The world waited with bated breath for Michael “Mikey” Weinstein — self-declared savior of military religious freedom — to speak on the case of Chaplain (Maj) Scott Squires. Chaplain Squires had been investigated and recommended for reprimand after he re-scheduled a Strong Bonds event just so a homosexual could attend, hosted by a different chaplain whose endorsing agency apparently is not morally opposed to homosexual “marriage.” Given the affront to his faith, and his efforts to accommodate the homosexual couple in an a different affirming event, naturally a defender of religious freedom would rally to Chaplain Squires’ side.
Noting that Chaplain Squires was following his endorsing agency’s guidance, as both the agency and the US Army requires, this was Weinstein’s response:
Our argument is [Defense Secretary Jim Mattis] ought to disqualify that particular entity as a chaplain endorsing agency.
Weinstein Read more
In what seems to be second case of Equal Opportunity offices gone wild, another US military EO office has determined that a Christian military officer is guilty of discrimination — and should be reprimanded — because of his religious beliefs about sexuality.
US Army Chaplain Scott Squires was apparently tasked to host a Strong Bonds marriage retreat — and a homosexual couple signed up. Chaplain Squires is a Southern Baptist, and his ecclesiastical endorser has said Southern Baptist chaplains can’t perform ministry that might appear to condone sexual sin. (This would be equally true for any Catholic or Muslim chaplain.) Thus, Chaplain Squires rescheduled the Strong Bonds event to a weekend in which another chaplain — one whose faith group would support a homosexual “marriage” — could host the event.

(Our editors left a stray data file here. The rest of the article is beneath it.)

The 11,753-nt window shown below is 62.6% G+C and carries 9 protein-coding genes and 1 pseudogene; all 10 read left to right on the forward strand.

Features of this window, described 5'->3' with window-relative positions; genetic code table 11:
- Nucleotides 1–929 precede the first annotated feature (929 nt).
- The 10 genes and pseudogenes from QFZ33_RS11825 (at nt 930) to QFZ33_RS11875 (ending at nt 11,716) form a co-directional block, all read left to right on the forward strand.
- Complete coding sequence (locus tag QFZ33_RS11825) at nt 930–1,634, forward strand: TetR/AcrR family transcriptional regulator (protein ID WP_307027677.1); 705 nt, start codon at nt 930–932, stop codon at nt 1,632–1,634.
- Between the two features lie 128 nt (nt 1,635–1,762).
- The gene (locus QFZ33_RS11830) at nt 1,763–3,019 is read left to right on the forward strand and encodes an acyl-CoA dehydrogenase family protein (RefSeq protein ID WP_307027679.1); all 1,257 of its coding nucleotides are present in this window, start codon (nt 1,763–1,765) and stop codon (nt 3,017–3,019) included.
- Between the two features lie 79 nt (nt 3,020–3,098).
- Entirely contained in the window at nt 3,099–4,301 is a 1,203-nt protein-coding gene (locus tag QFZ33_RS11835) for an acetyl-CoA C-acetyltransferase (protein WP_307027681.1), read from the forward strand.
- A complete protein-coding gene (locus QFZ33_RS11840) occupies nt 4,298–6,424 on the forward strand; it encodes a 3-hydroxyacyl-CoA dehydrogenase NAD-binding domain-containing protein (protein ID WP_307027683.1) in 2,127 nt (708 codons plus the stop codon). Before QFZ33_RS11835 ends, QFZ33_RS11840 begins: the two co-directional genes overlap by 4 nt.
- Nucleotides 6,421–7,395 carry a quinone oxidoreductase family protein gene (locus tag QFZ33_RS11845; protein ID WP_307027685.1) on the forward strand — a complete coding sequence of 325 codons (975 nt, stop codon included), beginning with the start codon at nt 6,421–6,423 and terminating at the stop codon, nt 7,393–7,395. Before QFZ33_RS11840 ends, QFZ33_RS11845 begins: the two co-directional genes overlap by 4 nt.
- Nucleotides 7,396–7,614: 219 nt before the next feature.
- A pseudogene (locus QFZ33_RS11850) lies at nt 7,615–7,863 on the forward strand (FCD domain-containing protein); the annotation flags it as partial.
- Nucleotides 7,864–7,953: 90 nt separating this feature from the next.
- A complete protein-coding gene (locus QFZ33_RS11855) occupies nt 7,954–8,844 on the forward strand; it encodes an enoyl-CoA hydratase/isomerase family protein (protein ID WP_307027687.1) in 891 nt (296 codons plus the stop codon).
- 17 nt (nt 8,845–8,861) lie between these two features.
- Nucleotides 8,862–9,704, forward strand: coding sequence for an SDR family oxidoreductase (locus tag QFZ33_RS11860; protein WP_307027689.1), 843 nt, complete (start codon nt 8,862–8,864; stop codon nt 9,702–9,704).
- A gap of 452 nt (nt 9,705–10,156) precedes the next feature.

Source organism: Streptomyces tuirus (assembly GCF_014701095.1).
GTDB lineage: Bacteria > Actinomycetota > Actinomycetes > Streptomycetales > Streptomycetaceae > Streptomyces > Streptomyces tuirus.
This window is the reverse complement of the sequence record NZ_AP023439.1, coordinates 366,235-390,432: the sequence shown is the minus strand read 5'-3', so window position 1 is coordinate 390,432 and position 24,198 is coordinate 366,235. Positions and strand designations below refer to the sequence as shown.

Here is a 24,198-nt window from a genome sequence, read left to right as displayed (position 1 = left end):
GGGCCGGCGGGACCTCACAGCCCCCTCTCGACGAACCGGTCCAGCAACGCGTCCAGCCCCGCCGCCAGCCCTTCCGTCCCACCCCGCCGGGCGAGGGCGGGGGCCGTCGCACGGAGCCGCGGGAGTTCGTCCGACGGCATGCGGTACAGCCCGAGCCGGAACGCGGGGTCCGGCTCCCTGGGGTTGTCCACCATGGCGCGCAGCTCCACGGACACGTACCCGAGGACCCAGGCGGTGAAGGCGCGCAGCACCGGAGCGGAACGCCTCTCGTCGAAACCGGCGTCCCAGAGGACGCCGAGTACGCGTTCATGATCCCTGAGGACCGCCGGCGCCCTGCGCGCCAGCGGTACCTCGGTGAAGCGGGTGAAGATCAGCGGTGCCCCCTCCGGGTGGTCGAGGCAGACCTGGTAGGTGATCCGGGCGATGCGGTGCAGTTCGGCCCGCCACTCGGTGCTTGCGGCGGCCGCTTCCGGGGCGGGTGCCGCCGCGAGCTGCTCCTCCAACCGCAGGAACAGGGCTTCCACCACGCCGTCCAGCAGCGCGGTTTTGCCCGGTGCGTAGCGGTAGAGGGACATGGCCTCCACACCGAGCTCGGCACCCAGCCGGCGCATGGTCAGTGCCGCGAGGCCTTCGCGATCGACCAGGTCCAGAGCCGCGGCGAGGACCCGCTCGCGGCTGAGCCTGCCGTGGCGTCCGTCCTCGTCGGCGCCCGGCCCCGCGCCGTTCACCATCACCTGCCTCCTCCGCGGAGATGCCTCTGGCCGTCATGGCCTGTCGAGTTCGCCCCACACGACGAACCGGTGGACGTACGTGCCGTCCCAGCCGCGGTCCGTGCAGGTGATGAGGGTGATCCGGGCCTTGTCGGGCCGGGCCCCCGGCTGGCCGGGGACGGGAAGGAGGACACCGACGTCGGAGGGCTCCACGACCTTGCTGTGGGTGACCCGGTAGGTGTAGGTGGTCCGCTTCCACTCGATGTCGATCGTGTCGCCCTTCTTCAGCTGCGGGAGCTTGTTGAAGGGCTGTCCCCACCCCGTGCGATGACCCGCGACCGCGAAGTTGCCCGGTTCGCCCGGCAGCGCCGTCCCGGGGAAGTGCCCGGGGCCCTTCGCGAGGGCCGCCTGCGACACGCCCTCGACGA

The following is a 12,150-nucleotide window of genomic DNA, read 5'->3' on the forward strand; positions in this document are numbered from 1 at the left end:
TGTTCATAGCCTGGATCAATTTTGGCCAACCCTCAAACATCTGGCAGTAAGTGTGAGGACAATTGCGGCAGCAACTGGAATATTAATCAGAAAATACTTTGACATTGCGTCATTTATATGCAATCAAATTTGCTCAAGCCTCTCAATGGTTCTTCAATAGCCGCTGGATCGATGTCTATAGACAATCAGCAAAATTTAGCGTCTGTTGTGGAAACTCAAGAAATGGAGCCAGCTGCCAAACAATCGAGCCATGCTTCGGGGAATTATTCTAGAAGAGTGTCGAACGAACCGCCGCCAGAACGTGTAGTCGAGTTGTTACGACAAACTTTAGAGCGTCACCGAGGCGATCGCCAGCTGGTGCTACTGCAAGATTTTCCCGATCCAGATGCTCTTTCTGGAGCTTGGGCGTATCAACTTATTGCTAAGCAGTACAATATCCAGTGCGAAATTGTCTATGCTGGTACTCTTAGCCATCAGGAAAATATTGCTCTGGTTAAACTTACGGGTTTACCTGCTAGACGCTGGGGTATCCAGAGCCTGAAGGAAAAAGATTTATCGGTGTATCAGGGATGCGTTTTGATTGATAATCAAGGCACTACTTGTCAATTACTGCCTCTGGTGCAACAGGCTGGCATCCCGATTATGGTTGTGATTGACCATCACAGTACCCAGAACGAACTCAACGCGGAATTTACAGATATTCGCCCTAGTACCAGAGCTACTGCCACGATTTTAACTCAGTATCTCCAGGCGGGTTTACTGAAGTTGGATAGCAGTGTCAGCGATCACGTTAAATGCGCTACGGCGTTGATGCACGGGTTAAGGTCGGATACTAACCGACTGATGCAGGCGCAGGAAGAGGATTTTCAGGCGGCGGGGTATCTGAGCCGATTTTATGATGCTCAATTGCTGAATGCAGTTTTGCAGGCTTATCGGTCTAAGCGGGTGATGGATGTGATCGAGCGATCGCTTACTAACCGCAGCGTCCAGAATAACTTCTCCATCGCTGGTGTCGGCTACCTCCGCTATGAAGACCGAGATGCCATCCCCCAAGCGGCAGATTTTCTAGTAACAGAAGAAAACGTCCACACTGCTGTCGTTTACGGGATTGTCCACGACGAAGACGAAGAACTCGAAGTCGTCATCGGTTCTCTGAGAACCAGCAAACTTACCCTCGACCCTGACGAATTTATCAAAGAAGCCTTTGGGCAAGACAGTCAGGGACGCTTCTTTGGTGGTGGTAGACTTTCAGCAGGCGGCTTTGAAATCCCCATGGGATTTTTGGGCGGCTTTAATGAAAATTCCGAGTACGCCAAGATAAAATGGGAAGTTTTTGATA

That wasn’t good enough. The Soldier complained to EO — and the EO office said the chaplain should be reprimanded [emphasis added]: Read more
Officers’ Christian Fellowship and First Liberty Institute recently participated in an episode of OCF’s fledgling Crosspoint podcast in which retired Navy JAG CAPT Chris Blake and First Liberty lawyer (and Reserve Marine JAG) Mike Berry discussed the “religious rights of those in uniform.”